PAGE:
Nutrition research and practice 06/2014; 8(3):257-66. DOI:10.4162/nrp.2014.8.3.257 · 1.44 Impact Factor
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    ABSTRACT: Taiwan has the greatest incidence rate of end-stage renal disease in the world. Several cases of Chinese herb nephropathy were reported in Taiwan. Therefore, we studied the association between herbal therapy and chronic kidney disease (CKD) in Taiwan. Cross-sectional survey. 1,740 adults in the Nutrition and Health Survey in Taiwan (1993 to 1996). Herbal and analgesic therapy. CKD after adjustment for potential confounding variables. Among medication users, prevalences of herbal therapy and analgesic use were 21.6% and 13.2%, respectively. The prevalence of CKD was 9.9%. Participants with CKD were older and had more analgesic use, diabetes, hypertension, and cardiovascular disease. Analgesic use was associated independently and positively with CKD (odds ratio, 2.2; 95% confidence interval, 1.4 to 3.5; P = 0.003) and CKD stage (odds ratio, 2.3; 95% confidence interval, 1.4 to 3.6; P = 0.003). Conversely, herbal therapy was associated independently and positively with CKD (odds ratio, 1.39; 95% confidence interval, 1.2 to 1.7; P = 0.002) and CKD stage (odds ratio, 1.38; 95% confidence interval, 1.1 to 1.7; P = 0.004) only in participants who did not use analgesics. Because this was a cross-sectional study, cause and effect could not be ascertained. Herbal therapy was associated with CKD in adults in Taiwan who did not use analgesics.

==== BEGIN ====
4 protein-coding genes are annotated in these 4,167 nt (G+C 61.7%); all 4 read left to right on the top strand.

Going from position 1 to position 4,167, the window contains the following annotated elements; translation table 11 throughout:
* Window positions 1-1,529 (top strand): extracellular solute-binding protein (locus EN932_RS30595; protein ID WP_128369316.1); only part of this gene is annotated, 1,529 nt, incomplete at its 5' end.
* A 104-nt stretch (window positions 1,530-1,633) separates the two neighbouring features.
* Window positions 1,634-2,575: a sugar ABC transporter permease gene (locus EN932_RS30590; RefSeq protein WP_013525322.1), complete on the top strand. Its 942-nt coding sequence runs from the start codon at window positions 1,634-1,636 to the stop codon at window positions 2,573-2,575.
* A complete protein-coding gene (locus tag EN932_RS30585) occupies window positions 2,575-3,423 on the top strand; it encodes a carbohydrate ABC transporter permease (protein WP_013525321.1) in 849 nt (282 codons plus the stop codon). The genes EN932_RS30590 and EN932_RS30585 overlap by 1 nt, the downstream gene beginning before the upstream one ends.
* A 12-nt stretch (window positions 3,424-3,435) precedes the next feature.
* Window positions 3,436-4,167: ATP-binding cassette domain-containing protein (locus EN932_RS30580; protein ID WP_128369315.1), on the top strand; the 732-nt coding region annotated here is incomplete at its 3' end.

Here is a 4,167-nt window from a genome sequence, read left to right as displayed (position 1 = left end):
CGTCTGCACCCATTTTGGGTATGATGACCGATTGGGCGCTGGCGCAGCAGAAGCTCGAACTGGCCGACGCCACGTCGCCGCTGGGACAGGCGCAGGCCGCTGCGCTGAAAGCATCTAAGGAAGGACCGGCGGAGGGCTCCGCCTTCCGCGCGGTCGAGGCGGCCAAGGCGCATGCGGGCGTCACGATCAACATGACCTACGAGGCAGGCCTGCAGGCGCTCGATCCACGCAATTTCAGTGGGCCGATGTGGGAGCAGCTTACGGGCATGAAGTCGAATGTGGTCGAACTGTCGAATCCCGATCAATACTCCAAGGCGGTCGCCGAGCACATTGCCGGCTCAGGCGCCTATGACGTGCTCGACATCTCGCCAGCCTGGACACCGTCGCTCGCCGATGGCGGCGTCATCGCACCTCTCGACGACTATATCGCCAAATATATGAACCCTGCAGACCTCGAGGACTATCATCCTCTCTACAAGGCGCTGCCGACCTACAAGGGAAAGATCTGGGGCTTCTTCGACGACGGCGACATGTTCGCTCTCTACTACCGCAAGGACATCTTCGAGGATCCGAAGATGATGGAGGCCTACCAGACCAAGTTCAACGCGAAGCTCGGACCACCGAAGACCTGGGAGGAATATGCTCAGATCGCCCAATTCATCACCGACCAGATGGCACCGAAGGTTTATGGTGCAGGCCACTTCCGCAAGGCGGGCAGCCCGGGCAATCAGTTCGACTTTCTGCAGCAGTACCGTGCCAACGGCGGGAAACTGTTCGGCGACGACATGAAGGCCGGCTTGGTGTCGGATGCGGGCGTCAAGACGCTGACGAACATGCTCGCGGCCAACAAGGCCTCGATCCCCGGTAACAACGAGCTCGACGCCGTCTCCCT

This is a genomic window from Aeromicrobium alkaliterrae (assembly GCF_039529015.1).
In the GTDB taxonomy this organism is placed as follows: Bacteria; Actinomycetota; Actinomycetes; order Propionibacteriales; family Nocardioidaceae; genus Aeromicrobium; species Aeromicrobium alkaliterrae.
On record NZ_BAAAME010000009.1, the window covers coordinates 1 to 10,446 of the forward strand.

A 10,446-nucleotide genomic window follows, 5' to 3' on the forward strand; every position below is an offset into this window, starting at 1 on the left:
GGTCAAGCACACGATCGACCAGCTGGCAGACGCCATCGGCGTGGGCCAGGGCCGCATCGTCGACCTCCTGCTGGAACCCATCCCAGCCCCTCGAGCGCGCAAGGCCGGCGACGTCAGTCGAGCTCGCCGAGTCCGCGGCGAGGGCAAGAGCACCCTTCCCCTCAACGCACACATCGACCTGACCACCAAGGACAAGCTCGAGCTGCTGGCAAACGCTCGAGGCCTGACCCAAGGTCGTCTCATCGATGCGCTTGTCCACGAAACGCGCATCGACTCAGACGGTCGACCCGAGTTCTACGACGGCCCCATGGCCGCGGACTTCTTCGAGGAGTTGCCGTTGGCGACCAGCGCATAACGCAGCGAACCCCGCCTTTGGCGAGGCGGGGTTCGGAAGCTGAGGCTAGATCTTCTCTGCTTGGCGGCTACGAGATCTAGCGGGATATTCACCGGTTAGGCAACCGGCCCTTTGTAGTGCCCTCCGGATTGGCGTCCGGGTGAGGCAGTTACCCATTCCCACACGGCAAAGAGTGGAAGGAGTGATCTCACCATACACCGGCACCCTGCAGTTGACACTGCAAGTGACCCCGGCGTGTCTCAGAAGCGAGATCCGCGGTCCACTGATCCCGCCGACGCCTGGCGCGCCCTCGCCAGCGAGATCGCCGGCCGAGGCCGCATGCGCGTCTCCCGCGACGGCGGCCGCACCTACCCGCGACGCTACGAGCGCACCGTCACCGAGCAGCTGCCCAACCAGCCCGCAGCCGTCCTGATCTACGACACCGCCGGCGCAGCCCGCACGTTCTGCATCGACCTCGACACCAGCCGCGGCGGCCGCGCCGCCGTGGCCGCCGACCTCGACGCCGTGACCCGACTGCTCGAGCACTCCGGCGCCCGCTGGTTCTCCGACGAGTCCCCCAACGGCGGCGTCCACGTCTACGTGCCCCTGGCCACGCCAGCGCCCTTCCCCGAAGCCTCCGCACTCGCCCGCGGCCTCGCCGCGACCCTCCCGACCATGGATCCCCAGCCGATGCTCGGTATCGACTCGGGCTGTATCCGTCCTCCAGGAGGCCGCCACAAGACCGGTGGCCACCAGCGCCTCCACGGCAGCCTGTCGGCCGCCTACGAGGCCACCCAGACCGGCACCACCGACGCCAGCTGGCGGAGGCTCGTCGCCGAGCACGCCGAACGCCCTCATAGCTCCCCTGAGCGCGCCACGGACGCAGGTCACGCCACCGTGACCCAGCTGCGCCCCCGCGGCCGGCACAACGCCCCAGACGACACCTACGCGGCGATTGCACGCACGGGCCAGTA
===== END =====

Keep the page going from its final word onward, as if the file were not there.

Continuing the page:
American Journal of Kidney Diseases 06/2007; 49(5):626-33. DOI:10.1053/j.ajkd.2007.02.259 · 5.90 Impact Factor
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    ABSTRACT: The measurement of the urinary free cortisol-cortisone ratio has been reported to be a sensitive indicator of renal 11 beta-hydroxysteroid dehydrogenase type 2 (11 beta-HSD 2) activity. This converts biologically active cortisol to inactive cortisone. A decrease in its activity (e.g. through disease or inhibition caused by a therapeutic agent or a foodstuff) may increase cortisol levels and susceptibility towards hypertension. The method presented here uses a simple isocratic tandem column HPLC system. The method has been validated and found to be robust and reproducible. The lower limit of quantification (LLOQ) was found to be 10 ng/mL for both cortisol and cortisone. Samples of urine (n = 99) from patients, most of whom were on complex combinations of drugs, were analyzed and 92% of samples were found to give successful results with this method (cortisol and cortisone above LLOQ). The ratio ranged from 0.07 to 5.61. No interferences were noted from the drugs that the patients were taking. It was also found that a morning spot urine sample gave comparable results to 24 h collection samples, thus making sample collection much easier.
    Biomedical Chromatography 11/2007; 21(11):1201-6. DOI:10.1002/bmc.877 · 1.72 Impact Factor